Sub-Saharan Africa is home to the largest number of people in extreme poverty — about 400 million, more than the rest of the world combined. The region also has more conflict-affected countries than any other.
Yet it is a continent of vast opportunity for businesses, according to Shaping the Future of Africa, a new IFC report. By 2030, 100 million people are expected to join Africa’s middle- and high-income groups, boosting the total to more than 160 million. Household consumption and business spending are growing rapidly — and could total $5.6 trillion by 2025.
That means the private sector has a crucial interest in addressing the region’s most urgent development challenges — its inadequate infrastructure, its rapid urbanization, and its need for jobs that can lift people out of poverty. IFC plays a comprehensive role here — by helping businesses improve productivity and establish links to broader markets, by expanding financial and social inclusion, and by boosting prosperity in ways that help limit conflict.
In FY18, our long-term investments in sub-Saharan Africa totaled $6.2 billion, including $4.6 billion mobilized from other investors. Our clients supported more than 278,000 jobs, created opportunities for more than 1 million farmers, and treated more than 1.4 million patients. One-third of our global advisory program was in the region.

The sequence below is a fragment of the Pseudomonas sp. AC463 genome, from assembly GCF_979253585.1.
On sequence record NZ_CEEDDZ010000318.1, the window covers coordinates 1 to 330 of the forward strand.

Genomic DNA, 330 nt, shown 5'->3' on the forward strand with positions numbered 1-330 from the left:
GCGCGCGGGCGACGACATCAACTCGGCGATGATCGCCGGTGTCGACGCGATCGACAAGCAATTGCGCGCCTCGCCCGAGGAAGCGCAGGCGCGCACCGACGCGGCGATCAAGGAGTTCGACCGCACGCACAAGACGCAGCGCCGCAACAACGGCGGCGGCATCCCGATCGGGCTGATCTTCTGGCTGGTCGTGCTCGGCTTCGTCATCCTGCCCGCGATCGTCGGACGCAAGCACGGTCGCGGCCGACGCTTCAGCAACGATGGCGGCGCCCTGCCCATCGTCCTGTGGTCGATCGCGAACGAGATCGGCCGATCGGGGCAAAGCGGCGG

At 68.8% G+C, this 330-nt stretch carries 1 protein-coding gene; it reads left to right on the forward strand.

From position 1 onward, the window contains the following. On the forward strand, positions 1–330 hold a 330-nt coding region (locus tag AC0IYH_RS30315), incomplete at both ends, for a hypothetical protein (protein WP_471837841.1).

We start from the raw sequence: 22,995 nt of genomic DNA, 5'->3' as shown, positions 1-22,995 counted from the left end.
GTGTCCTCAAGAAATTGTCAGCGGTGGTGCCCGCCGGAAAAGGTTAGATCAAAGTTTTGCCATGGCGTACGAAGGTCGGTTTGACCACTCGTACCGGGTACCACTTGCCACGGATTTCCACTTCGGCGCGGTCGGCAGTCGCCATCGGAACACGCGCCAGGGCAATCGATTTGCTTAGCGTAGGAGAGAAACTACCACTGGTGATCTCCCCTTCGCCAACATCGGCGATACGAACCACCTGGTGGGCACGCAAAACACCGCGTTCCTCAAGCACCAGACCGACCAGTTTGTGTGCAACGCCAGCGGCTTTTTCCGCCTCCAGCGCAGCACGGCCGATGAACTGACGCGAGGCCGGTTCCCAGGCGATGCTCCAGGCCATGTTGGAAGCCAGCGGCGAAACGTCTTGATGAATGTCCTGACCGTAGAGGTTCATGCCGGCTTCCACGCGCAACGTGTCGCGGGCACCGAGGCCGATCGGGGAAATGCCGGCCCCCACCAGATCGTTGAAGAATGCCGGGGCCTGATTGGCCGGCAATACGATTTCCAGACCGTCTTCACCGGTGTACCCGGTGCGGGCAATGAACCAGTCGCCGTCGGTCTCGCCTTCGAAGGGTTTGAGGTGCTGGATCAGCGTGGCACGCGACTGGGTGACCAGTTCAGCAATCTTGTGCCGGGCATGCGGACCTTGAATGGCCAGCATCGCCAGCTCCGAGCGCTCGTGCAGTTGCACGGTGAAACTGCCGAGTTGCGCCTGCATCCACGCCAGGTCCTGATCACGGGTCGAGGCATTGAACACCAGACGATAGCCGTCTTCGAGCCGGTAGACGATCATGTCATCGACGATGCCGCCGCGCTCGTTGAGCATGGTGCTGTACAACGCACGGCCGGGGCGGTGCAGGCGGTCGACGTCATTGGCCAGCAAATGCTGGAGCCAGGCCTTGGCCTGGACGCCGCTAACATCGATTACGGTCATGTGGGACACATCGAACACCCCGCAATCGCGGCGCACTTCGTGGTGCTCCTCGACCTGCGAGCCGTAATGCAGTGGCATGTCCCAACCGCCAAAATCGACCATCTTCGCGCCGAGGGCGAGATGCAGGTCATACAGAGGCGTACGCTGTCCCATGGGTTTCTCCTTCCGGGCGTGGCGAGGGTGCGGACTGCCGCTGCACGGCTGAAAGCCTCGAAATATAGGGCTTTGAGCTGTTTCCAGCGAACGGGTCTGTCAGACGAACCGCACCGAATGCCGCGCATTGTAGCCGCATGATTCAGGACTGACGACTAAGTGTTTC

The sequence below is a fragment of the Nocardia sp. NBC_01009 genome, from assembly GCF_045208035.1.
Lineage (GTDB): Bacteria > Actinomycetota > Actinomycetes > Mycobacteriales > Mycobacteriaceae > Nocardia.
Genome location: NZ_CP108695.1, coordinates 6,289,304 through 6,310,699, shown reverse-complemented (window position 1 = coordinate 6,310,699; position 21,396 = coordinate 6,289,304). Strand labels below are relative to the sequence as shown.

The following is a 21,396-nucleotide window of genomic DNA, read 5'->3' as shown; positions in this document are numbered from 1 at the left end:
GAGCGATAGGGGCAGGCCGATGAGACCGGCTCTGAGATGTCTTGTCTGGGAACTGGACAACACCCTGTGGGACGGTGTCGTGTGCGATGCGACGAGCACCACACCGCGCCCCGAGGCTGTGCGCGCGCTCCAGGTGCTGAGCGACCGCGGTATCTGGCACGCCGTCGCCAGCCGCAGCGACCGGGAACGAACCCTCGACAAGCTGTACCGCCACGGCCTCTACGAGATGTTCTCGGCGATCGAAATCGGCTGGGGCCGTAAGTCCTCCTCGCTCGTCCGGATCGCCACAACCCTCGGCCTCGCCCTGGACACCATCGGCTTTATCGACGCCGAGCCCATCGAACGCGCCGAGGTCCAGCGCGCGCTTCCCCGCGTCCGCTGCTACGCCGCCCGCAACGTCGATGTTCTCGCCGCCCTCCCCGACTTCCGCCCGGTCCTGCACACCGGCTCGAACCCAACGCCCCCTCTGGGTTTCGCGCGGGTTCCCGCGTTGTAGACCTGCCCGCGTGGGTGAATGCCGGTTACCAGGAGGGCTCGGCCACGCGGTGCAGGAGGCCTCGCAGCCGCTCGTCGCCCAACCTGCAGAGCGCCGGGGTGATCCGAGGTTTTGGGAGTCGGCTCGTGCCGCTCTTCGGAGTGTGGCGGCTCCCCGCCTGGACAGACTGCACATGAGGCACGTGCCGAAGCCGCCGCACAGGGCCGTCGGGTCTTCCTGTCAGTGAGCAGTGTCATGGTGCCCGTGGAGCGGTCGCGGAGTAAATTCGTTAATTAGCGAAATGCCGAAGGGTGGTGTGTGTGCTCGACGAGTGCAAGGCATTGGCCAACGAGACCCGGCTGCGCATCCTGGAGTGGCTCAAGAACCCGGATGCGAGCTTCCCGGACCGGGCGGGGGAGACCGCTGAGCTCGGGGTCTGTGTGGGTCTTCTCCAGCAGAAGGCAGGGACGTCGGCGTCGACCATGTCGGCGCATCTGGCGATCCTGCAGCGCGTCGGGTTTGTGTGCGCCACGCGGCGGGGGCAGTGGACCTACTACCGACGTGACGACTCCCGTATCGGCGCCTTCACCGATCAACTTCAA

Sub-Saharan Africa needs to create a large number of jobs to keep up with its rapid population growth — a challenge small and medium enterprises are best suited to address. In South Africa, we designed the SME Push Program, which is creating partnerships with the country’s largest banks to channel up to $3 billion in investment into SMEs over the next seven years. Under the program, we agreed to lend up to $200 million to FirstRand to be used to support small and medium enterprises.
In Zambia, we finalized financing — including $25.3 million in blended-finance support — for the construction of the country’s first large-scale solar power plants under the World Bank Group’s Scaling Solar program. Low-cost renewable power from the two plants will help offset a drought-induced decline in hydropower. We also expanded the program to Senegal, where we are helping the government add 60 megawatts to the country’s power-generation capacity — at tariffs 60 percent lower than those that prevailed in the past.
IFC provided $7 million in financing — half of it blended finance — to Bonne Viande de Madagascar, or BoViMa, to revitalize the country’s dwindling population of Zebu cattle. The company is building a modern feedlot and slaughterhouse that will create an export market for Zebu beef and goat meat, helping rebuild the country’s cattle industry and creating jobs. Meanwhile, a World Bank initiative will train veterinarians, rehabilitate laboratories, and help provide better animal care, allowing Madagascar to issue internationally recognized animal health certificates. Zebu meat will be shipped overseas through a modern port at Tolanaro, partly funded by the World Bank.